Matthews, Dylan. “I Asked 5 Fascism Experts if Trump whether Trump is a fascist. This is what they said.” Vox. May 19, 2016. <https://www.vox.com/policy-andpolitics/2015/12/10/9886152/donald-trump-fascism&gt;

Mudde, Cas. “Populism in the Twenty-First Century: an Illiberal Democratic Response to Undemocratic Liberalism.” The Andrea Mitchell Center for the Study of Democracy, University of Pennsylvania. <https://www.sas.upenn.edu/andrea-mitchell-center/casmudde-populism-twenty-first-century&gt;

Mussolini, Benito and Giovanni Gentile. “The Doctrine of Fascism.” Enciclopedia Italiana. 1932. <http://facweb.furman.edu/~bensonlloyd/hst11/mussolinidoctrines.htm>

How did unmanliness and manliness mean the same thing in Nazi Germany? Read on to find out!

By: PSjoberg

As Barbara Spackman illustrates in her book, Fascist Virilities: Rhetoric, Ideology, and Social Fantasy in Italy, fascist discourse has an apparent “obsession with virility.” Although rhetoric of virility is common to all political discourses, as Spackman concedes, the particular aggressiveness and tenacity inherent in fascist discourse makes this type of rhetoric stand out more, and thus attracts an aura of perceived significance among historians.

Virility being an inherent aspect of fascist discourse, it is interesting to examine those parts of fascist regimes which appear to contradict this assumption. This is exactly what Thomas Kühne does in his chapter, “Protean masculinity, Hegemonic Masculinity: Soldiers in the Third Reich,” when he asked the question: “What did being a man mean for Hitler’s soldiers?” Kühne’s analysis of what he calls “Protean” masculinity offers a new perspective on this virile element of a fascist regime. However, Kühne’s analysis of “Protean” masculinity seems to directly contradict (in certain ways) Laurie Marhoefer’s study of gender nonconformity in Nazi Germany in her chapter, “Lesbianism, Transvetitism, and the Nazi State: a Microhistory of a Gestapo Investigation, 1939-1943.”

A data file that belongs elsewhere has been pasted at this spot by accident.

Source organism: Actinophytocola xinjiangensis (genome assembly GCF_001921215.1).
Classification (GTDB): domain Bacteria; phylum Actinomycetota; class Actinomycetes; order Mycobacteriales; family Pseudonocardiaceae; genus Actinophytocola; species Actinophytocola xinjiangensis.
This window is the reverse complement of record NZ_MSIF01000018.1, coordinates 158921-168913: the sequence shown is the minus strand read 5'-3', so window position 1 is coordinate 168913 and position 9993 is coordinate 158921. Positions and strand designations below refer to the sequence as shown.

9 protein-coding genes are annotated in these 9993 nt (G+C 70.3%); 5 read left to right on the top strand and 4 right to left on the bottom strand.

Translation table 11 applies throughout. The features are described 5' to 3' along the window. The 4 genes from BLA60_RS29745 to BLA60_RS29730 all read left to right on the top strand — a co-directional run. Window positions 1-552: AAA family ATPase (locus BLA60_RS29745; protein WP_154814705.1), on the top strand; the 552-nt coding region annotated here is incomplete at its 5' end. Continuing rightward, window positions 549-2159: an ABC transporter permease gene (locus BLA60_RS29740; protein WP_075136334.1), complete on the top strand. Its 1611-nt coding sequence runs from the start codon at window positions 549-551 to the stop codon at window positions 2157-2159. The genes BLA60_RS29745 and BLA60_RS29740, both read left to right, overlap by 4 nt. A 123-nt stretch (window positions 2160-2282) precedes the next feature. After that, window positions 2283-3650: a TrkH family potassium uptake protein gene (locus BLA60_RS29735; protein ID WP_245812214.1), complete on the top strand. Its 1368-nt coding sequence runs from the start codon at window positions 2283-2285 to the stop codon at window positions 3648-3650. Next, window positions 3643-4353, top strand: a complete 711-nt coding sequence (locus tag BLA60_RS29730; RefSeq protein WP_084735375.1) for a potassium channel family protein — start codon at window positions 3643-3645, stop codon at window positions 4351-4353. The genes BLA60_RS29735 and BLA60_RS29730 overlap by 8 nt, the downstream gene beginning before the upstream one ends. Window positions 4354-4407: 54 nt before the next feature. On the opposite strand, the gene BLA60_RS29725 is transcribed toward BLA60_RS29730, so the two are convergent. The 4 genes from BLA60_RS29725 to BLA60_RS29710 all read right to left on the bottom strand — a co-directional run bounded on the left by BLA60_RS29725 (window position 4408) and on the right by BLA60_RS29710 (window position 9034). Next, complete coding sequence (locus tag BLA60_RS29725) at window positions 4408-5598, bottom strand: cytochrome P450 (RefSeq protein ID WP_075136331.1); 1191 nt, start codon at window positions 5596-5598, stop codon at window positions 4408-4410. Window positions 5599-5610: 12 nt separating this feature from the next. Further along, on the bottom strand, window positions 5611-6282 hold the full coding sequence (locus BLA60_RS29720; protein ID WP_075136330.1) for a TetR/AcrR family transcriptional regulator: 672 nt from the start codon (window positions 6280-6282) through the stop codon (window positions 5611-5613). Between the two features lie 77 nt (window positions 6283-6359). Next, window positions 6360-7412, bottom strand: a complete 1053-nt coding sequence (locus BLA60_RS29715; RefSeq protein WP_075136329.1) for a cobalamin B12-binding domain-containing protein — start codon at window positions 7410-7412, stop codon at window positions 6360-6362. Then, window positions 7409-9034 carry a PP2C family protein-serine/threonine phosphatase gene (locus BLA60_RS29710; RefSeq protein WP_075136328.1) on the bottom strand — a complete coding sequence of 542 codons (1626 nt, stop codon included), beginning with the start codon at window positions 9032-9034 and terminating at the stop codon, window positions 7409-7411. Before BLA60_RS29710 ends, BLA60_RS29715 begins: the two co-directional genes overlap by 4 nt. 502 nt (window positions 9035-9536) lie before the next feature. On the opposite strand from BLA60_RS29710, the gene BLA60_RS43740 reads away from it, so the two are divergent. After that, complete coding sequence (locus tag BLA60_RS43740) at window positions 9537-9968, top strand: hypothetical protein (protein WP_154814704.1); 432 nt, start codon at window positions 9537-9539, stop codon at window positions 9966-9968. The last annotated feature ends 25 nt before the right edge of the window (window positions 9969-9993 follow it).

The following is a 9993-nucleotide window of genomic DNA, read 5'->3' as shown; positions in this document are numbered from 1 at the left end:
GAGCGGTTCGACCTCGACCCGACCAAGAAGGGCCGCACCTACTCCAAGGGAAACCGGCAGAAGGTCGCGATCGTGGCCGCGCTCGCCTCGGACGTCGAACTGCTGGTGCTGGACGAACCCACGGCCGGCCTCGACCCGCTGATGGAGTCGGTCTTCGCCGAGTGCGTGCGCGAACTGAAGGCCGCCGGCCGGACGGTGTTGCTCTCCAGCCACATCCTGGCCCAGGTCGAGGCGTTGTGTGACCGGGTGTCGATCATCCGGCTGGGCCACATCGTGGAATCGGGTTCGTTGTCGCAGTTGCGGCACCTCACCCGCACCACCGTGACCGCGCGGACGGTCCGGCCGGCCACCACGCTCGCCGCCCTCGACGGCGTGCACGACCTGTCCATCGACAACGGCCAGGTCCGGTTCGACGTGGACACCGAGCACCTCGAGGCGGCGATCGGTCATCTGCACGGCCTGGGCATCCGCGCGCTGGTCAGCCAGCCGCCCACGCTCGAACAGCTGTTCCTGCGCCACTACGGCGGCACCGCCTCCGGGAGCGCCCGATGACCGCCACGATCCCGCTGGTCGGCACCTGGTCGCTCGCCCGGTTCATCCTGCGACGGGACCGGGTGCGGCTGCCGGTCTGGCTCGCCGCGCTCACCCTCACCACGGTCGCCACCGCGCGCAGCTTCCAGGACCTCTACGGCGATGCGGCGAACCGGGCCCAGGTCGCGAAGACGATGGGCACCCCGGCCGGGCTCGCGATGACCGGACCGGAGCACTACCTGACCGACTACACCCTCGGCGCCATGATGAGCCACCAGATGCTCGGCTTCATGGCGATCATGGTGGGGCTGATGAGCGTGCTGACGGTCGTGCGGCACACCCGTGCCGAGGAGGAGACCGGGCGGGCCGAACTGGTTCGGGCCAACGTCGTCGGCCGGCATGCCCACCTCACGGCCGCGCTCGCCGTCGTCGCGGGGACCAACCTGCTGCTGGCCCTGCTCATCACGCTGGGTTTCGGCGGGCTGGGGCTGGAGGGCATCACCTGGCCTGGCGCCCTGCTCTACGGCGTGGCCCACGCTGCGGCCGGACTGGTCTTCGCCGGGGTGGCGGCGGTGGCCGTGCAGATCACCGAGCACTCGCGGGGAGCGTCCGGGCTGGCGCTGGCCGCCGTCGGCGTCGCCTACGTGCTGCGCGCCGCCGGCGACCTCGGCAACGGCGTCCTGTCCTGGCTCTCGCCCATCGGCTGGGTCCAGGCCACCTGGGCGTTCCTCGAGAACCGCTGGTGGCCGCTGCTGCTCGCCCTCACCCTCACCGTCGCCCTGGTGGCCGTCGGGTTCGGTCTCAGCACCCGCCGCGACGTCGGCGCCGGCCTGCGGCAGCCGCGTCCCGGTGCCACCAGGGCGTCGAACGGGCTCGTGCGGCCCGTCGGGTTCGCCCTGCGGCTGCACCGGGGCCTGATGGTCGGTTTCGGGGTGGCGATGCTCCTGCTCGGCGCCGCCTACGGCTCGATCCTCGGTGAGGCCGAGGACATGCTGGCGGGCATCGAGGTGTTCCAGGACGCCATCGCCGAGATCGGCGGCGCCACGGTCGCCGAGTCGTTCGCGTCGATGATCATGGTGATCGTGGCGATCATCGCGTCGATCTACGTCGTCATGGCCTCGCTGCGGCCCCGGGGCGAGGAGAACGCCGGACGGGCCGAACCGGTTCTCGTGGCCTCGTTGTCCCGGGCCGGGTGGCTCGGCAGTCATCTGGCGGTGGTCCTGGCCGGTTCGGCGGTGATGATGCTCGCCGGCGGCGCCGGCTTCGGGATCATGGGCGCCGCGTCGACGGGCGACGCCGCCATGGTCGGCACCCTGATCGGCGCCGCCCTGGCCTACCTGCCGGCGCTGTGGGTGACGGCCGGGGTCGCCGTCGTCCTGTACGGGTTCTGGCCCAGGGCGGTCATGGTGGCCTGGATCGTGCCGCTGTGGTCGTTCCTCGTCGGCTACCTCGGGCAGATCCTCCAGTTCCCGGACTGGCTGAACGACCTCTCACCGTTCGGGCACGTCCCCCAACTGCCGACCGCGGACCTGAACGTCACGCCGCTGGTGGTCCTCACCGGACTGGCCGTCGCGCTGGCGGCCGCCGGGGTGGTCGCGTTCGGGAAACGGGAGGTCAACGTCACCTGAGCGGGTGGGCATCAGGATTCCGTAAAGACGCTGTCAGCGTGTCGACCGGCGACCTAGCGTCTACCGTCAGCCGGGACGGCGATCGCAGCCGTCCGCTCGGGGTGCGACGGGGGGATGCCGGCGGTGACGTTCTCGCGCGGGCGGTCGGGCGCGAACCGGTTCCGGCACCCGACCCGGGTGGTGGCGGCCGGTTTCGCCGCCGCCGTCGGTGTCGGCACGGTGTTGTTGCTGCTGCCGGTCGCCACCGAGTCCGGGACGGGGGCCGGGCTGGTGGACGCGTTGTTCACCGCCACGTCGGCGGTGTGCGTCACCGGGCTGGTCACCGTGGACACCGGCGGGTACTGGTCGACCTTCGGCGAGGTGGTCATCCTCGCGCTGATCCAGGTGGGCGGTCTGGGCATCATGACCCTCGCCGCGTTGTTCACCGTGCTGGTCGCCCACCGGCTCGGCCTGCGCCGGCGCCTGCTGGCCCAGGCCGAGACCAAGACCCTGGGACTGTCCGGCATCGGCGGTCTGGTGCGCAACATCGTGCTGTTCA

A comparison of these two readings provides insight into the malleability of cultural norms even within a regime as rigid and oppressive as Hitler’s Nazi Germany. Kühne’s concept of “Protean” masculinity and Marhoefer’s focus on gender nonconformity offer two contrasting views of gender norms in Nazi Germany: the former discusses the ability of “Aryan” soldiers to explore more feminine roles as long as they fulfilled a required image of “hardness,” while the latter discusses the inability of lesbians and transvestites to avoid persecution in Nazi Germany, despite the lack of official laws against them, as a result of their image as nonconformists. The common rationale linking these two seemingly contradictory cases appears to revolve around the concept of conformity.

In the case of “Protean” masculinity, male soldiers in Nazi Germany were afforded the luxury of being able to express more effeminate and non-masculine traits once they had conformed to the norm of displaying physical, emotional, and moral “hardness.” In Marhoefer’s discussion of gender nonconformity, lesbians and transvestites were clearly viewed as outcast members of society due to their nonconformity to gender norms, despite the fact that many of them would likely have displayed certain “masculine” traits. On the surface, these different reactions to two separate instances of blurring the lines between masculinity and femininity appear arbitrary. However, Spackman’s discussion of virility may help to organize these concepts.

Spackman identifies the concept of masculinity (in strictly the sexual, “phallic” sense) as gradually blurring over time with that of virility (meaning “strength” and “force”). Since political discourse so often champions the strength of a state, a nation, a people, or a community, the abstract concept of unity and strength has become conflated with that of being “manly.” This explains the fascinating phenomenon mentioned in Kühne’s reading whereby, in Nazi military culture, being deliberately “unmanly” demonstrated such a level of confidence in oneself as a man that it became an expression of manliness.